Luke Martin, defenseman at the University of Michigan is a defenseman who can add a different element on the Red Wings blueline. Every year Wings fans want a big body on the blueline and Martin is exactly that. For those of us that watch the Wolverines, we know he is a shot blocker, which to the casual hockey fan would go unnoticed but for us diehards we know just how important that is and those are the type of players on defense who play on your third pairing but win you championships.
With that, you draft Martin for a tough, defense first player. One that you hope develops into a shutdown defender on your blueline. While not a player that will put up a ton of points, Martin is a good skater and has all the tools to be a key penalty killer for Detroit a few years down the line.
Martin, had a year to learn from the legendary Red Berenson and now will be learning from new head coach Mel Pearson, which can really help Martin progress his game forward.
Name: Luke Martin
Date of birth: September 20, 1998
Birthplace: St. Louis, MO
Weight: 215 pounds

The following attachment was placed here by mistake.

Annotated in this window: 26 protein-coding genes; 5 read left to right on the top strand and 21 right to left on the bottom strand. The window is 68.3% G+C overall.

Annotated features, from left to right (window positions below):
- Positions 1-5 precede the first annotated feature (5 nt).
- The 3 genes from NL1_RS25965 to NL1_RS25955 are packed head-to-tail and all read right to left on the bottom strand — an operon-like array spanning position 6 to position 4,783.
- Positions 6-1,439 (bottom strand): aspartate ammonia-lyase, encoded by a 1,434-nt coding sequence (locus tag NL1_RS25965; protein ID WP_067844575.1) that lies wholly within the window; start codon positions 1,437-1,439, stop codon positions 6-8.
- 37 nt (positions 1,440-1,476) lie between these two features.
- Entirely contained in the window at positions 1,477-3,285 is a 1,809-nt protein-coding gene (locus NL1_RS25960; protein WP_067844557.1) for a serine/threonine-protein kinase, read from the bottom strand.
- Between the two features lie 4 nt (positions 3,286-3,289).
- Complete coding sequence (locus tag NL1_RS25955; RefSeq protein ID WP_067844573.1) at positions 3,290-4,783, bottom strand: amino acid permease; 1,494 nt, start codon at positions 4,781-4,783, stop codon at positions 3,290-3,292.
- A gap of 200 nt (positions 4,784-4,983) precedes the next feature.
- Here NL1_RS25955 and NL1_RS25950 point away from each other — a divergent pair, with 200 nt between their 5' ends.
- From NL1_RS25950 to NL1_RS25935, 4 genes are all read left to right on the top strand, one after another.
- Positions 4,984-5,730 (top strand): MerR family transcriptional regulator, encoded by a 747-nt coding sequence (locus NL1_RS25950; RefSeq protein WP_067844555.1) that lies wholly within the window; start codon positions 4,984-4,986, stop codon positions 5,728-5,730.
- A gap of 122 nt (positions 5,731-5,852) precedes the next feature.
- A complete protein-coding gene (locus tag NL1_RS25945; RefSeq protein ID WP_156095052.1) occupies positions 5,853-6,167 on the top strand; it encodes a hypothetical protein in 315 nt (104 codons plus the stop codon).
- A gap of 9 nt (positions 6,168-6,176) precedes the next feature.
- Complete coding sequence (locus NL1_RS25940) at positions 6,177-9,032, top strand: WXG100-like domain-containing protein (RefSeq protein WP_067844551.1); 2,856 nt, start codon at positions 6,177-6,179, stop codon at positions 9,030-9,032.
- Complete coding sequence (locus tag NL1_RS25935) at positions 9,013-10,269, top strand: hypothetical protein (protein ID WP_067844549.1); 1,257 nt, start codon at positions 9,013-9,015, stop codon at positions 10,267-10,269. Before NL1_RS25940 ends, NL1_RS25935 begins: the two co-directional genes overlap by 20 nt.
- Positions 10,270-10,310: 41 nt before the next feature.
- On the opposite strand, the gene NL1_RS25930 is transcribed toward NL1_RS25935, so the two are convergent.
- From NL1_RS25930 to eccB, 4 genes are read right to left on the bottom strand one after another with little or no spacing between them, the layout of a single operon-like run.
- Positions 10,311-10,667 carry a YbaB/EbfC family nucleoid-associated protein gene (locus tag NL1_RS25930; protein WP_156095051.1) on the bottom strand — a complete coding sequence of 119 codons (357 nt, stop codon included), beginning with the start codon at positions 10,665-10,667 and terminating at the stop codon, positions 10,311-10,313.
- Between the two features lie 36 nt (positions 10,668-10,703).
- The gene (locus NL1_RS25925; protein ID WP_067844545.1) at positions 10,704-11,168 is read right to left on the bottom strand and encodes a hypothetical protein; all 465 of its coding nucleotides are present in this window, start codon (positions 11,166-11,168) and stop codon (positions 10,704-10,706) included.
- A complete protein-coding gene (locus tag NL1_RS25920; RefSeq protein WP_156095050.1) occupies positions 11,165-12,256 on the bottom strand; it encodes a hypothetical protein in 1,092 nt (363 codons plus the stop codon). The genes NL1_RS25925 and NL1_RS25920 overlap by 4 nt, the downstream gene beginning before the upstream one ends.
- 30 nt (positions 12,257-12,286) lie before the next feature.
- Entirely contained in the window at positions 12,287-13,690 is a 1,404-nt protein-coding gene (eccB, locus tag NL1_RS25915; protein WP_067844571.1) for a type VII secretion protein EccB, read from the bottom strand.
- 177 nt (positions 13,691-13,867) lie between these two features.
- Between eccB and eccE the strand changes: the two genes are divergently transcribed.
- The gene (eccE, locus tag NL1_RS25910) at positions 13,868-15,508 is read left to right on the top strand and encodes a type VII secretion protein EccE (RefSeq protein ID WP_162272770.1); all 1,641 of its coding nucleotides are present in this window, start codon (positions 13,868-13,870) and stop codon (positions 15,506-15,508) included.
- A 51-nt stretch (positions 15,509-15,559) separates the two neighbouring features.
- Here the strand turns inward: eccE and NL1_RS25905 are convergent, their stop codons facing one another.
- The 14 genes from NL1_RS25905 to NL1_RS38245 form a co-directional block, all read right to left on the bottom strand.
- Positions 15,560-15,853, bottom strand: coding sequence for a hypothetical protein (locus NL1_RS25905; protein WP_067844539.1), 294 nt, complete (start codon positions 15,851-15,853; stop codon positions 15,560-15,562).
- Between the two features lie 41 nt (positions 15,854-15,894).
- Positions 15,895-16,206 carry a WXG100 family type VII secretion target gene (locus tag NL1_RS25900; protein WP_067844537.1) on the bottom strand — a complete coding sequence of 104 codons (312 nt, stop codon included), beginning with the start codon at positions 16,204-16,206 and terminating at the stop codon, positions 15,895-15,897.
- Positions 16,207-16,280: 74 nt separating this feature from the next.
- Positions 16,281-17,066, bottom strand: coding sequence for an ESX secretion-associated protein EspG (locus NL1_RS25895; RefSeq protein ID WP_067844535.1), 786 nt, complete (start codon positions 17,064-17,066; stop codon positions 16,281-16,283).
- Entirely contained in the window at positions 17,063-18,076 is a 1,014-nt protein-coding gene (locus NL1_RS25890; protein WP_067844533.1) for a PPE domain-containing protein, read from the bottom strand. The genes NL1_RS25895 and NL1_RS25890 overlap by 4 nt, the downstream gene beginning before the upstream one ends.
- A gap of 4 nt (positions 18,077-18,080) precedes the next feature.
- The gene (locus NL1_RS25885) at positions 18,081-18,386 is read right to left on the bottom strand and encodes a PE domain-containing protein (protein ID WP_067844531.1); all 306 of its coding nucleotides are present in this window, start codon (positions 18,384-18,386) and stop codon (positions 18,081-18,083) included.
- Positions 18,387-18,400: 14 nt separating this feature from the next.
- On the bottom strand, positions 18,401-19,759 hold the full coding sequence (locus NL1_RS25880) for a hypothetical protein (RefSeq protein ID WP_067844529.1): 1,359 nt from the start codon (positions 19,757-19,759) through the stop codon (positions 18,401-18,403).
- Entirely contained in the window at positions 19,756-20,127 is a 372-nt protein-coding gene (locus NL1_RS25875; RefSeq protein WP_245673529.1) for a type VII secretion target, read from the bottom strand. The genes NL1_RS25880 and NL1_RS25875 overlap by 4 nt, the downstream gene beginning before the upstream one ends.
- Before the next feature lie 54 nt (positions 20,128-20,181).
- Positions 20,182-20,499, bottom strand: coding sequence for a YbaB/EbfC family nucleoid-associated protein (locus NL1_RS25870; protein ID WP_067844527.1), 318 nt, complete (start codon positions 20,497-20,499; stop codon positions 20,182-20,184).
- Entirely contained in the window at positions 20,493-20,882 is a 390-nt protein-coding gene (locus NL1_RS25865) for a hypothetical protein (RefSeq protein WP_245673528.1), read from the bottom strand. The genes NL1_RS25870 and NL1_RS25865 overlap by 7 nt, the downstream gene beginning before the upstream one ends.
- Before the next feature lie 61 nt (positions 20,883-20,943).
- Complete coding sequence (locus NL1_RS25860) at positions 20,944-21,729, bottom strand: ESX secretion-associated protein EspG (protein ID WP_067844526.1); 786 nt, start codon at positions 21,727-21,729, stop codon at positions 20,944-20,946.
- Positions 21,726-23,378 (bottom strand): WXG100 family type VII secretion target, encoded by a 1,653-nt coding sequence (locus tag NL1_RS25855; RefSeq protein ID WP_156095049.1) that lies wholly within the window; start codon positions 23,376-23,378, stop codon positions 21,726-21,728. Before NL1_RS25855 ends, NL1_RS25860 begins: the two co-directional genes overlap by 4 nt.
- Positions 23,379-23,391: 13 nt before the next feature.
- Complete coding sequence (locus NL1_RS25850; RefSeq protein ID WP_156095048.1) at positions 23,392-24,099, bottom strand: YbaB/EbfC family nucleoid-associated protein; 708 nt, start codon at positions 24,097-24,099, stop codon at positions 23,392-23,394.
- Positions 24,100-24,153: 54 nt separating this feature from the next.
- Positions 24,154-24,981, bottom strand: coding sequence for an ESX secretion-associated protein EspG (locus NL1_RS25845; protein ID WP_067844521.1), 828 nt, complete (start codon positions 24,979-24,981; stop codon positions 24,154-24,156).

NHL comparable: Mark Fayne
Future Considerations: #58
NHL CSS: #61 (North American skaters)
He keeps pace with quicker forwards by using his mobility and reach to keep opponents towards the outside. Martin is a defense-first player, and doesn’t appear to have a high offensive ceiling but he is mobile enough to get involved in the offense without sacrificing his ability to shut down the opposition.
The Red Wings first pick in the 3rd round is 71st overall and Martin being available then is a possibility but by no means a guarantee, and of course depending on trades and how things shake.
We always see how different players are ranked differently depending on who or what service is ranking them. Sportsnet’s Jeff Marek, recently released his top 100 NHL Draft rankings. Marek has Martin as the 75th ranked player, which put him in prime range to be selected as a third round pick by the Red Wings. It will be interesting in the next few weeks if Martin trends more towards a 3rd round pick or holding steady as being ranked in the late second round area.
Keep in mind with Martin, you’ll be drafting him to develop into a shutdown shot blocking defenseman at the NHL level. Along with teaching him how to use his size to his advantage to be successful in the NHL. His lack of offense his first season at Michigan is not much of a concern for me, as that is not the reason or expectation in development you would be drafting Martin for.